Patrick Leary and Breana Macken of LIMRA‘s distribution research team joined me in a special webcast last week to share insights from their extensive research on how customers want to connect and interact with financial professionals when seeking information, education and advice.
Although technology has increased consumer expectations and regulatory changes continue to impact the industry, the establishment of trust remains the biggest indicator of success.
Our webcast sought to answer the question, how are financial professionals today leveraging technology to build trust? The answer is quite simple: By listening, educating and engaging with customers.
Whether clients are concerned about having money for retirement or planning their kids’ education, being in tune with client priorities is the first step to effectively helping clients make wise decisions with their money. Once you listen and ultimately understand your client, you can propose personalized solutions to address their priorities. New York Life’s “Be Good at Life” campaign was cited as a great example of truly listening to customers.
People readily admit that they are not too knowledgeable when it comes to financial products; LIMRA research shows U.S. consumers give themselves a C+ when it comes to what they can do on their own.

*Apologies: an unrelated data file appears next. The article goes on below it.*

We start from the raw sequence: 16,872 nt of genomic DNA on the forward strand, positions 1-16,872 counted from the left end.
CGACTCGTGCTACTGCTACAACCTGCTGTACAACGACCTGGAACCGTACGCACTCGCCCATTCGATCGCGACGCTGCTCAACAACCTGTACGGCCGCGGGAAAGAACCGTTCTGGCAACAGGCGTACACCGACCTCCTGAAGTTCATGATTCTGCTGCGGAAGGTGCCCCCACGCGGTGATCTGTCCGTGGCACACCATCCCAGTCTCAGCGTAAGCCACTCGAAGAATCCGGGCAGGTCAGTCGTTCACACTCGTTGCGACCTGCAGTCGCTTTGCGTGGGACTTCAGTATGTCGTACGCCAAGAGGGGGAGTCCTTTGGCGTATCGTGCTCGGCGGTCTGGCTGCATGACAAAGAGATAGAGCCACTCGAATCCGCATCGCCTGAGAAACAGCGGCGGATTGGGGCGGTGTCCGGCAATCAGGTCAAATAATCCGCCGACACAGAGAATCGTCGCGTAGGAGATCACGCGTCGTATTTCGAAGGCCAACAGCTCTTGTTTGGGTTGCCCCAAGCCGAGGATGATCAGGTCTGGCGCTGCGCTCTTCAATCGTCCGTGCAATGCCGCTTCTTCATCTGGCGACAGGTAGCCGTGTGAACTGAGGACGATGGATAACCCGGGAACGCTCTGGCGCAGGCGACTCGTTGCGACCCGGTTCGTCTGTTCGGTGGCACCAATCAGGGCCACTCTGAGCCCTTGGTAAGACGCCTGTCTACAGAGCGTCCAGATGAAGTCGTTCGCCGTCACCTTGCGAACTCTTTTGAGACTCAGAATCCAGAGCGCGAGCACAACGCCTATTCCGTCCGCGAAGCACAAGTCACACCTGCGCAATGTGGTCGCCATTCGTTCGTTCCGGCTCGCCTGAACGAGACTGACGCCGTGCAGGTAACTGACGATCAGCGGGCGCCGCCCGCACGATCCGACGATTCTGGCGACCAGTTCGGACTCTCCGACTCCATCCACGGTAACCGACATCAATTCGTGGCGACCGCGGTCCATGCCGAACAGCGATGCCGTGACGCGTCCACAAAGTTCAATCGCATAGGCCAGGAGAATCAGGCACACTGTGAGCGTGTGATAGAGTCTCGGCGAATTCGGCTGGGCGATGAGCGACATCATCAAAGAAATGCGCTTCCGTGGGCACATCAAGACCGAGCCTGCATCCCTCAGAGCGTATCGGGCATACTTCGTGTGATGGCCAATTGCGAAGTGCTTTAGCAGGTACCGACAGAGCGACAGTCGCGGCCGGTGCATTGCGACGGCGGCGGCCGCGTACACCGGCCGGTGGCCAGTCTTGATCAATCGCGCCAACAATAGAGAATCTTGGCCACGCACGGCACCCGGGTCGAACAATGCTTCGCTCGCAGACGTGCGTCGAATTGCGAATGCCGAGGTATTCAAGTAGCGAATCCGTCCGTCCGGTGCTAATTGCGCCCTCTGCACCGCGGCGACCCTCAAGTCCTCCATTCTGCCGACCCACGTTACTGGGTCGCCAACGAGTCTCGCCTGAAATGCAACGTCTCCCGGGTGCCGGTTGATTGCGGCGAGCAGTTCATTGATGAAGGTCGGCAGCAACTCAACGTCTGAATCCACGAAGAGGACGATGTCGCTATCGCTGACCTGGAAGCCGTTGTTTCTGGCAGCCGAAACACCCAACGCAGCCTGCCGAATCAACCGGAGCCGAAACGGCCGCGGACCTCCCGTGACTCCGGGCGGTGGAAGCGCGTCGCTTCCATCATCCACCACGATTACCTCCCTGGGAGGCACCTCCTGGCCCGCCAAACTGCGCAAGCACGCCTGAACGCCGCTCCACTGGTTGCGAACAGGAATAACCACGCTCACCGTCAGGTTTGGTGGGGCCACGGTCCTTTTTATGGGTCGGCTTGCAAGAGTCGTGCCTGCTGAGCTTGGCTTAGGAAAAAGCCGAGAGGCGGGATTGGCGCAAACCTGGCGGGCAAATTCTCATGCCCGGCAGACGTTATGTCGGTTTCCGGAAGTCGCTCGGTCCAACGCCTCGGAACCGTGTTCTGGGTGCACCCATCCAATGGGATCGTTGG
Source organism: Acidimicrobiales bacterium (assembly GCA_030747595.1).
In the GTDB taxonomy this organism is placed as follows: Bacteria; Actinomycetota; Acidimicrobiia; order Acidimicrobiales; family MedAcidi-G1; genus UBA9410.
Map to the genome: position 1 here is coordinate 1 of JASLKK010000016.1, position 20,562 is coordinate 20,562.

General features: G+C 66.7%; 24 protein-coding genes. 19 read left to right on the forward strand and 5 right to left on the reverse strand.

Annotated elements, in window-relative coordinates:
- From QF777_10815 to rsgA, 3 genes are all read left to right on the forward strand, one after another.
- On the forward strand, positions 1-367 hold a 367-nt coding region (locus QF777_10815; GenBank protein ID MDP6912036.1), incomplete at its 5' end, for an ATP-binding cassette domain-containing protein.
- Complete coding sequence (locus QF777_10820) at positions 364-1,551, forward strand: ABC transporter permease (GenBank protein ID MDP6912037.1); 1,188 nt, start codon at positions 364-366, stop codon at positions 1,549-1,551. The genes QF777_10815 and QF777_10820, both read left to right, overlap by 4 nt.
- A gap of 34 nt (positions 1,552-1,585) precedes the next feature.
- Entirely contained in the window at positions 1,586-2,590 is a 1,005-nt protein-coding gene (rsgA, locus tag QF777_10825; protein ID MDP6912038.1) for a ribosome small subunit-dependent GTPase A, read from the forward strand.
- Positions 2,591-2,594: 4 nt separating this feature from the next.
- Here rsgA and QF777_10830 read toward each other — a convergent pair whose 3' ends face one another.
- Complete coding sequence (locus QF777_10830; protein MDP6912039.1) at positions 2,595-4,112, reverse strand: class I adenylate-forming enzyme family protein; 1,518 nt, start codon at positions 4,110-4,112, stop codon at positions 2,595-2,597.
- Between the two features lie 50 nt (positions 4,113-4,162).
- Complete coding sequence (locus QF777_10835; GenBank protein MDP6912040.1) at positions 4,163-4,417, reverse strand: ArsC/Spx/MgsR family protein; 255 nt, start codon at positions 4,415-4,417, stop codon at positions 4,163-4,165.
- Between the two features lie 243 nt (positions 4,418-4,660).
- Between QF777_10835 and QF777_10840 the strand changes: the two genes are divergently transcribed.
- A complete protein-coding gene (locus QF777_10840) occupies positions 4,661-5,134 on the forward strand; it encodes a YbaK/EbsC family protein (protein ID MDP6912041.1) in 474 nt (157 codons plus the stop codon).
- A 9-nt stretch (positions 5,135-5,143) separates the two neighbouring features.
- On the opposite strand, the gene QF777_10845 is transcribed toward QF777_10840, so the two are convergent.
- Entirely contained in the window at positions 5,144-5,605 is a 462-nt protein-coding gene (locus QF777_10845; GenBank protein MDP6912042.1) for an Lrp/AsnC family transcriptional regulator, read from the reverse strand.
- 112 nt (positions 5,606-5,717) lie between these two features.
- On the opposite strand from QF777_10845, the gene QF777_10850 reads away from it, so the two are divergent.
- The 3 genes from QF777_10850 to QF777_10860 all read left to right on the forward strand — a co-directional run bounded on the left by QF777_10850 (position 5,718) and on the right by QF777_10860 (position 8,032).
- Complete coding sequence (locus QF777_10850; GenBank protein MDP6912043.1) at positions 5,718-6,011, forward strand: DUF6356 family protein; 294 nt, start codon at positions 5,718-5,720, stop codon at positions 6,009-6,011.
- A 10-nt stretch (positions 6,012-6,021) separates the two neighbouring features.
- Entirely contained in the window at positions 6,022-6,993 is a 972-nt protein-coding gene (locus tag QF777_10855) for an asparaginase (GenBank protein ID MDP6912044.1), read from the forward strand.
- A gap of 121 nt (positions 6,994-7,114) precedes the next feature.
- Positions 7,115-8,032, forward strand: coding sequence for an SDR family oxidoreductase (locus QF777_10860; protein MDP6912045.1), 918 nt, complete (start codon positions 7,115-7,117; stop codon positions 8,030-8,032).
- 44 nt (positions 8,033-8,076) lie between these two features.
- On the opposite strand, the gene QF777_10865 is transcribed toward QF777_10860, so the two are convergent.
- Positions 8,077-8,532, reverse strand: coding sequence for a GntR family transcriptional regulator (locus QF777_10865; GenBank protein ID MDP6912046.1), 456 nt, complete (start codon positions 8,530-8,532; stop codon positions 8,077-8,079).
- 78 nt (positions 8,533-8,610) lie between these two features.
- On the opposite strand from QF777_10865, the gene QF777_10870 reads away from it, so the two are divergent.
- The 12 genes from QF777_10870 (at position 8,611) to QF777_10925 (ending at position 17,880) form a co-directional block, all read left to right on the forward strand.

This lack of knowledge and confidence provides an opportunity for financial professionals to educate and help clients navigate the complexity of financial services, as well as the decisions that they need to make to ensure they meet their goals and address their priorities.
Robo advisors may be able to crunch numbers and provide guidance in a straightforward, non-emotional way; however, consumers are looking for hand-holding and the professional services that can only come from a live person who understands their concerns and objectives.
In a nutshell, financial professionals equals confidence. And confidence is gained over time through regular engagement and the availability of financial professionals to be there when the client has a need – whether the client realizes it or not.
The cornerstone of a strong relationship is trust, and although technology continues to change client expectations and speed up the delivery of products and services, financial professionals that prioritize listening, education and engagement are well-suited to not only survive in the digital age, but thrive.
Watch the full webcast here: